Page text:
|Genre||Novel (197 pp.)|
|Keywords||Abandonment, Abortion, Acculturation, Adolescence, Adoption, AIDS, Caregivers, Catastrophe, Childbirth, Children, Communication, Cross-Cultural Issues, Death and Dying, Developing Countries, Empathy, Epidemics, Family Relationships, Grief, Human Worth, Illness and the Family, Incest, Infectious Disease, Infertility, Loneliness, Love, Medical Education, Mourning, Poverty, Power Relations, Rape, Scapegoating, Sexual Abuse, Society, Spirituality, Suffering, Survival, Women's Health|
As much about the abusive treatment of women, and the clash of traditional and contemporary mores as it is about the HIV/AIDS pandemic, this beautifully crafted novel tells the story of a nineteen-year-old Mosa (for mosadi--woman) who has already lost two brothers to AIDS. The reader is caught up in the mega-deaths and non-mention of the dreaded acronym, AIDS, as the story unfolds. At their brother’s gravesite Mosa’s one remaining living brother is halted as he shovels in the final loads of earth: "All around him were fresh graves . . . He looked at the not fresh, fresh graves, and noted the dates of birth. Young people who had died prematurely . . . He had known about their long illnesses, their deaths and their funerals." (p. 20)
The author is the first (and only) female judge of the High Court of Botswana and a human rights activist. She is internationally renowned for bringing about the Dow Case, which challenged Botswana nationality laws; she argued successfully for revisions allowing women to pass their nationality on to their children.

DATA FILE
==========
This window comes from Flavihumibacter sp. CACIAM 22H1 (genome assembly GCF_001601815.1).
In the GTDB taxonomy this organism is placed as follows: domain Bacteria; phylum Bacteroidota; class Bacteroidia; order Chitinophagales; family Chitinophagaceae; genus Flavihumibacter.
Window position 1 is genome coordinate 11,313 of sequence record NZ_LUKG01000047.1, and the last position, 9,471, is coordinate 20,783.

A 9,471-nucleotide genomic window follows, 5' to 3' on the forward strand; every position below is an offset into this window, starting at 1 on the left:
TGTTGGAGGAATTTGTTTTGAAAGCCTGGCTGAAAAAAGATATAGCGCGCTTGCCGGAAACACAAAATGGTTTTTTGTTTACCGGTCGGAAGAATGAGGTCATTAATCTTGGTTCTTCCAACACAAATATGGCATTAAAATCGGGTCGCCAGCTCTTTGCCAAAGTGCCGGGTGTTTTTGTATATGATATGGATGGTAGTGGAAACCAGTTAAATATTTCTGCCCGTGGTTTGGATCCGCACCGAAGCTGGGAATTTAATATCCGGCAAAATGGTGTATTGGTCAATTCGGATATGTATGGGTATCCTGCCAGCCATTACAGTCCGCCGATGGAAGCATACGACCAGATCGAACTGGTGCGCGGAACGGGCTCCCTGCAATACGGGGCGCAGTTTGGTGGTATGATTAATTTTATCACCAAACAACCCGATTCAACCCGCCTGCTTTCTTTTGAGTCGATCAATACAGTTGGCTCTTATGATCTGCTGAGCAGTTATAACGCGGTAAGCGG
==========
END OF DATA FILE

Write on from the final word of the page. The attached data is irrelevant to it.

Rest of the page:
In witnessing the hoof ceremony, it is hard not be embarrassed by the sanctioned humiliation of buying and paying for a bride. As in so many instances in this novel, the shame born out of powerlessness makes the reader cringe. On the other hand, there are occasions to both mourn and celebrate the dead. "Announcing the broom," head shaving and clothes-washing ceremonies, appeasing ancestors, and diviners’ practices are detailed so beautifully that we cannot help but respect the preservation of these rituals, along with the protagonist, who challenges belief systems while appreciating the precious rhythms of African culture.
A marvelous two-page excerpt of the book from the AFLA (Africa Legal Aid) Quarterly, January-March, 2001: HIV/AIDS and Human Rights, can be accessed through Google (search for Far and Beyon’ and look for URL containing "unimass".) Another excellent companion piece would be Bessie Head’s novel, A Question of Power (see this database).
|Place Published||Gaborone, Botswana|
|Alternate Publisher||Aunt Lute Books|
|Place Published||P.O. Box 410687, San Francisco, CA 94141|
|Annotated by||Bertman, Sandra L.|
|Date of Entry||11/16/03|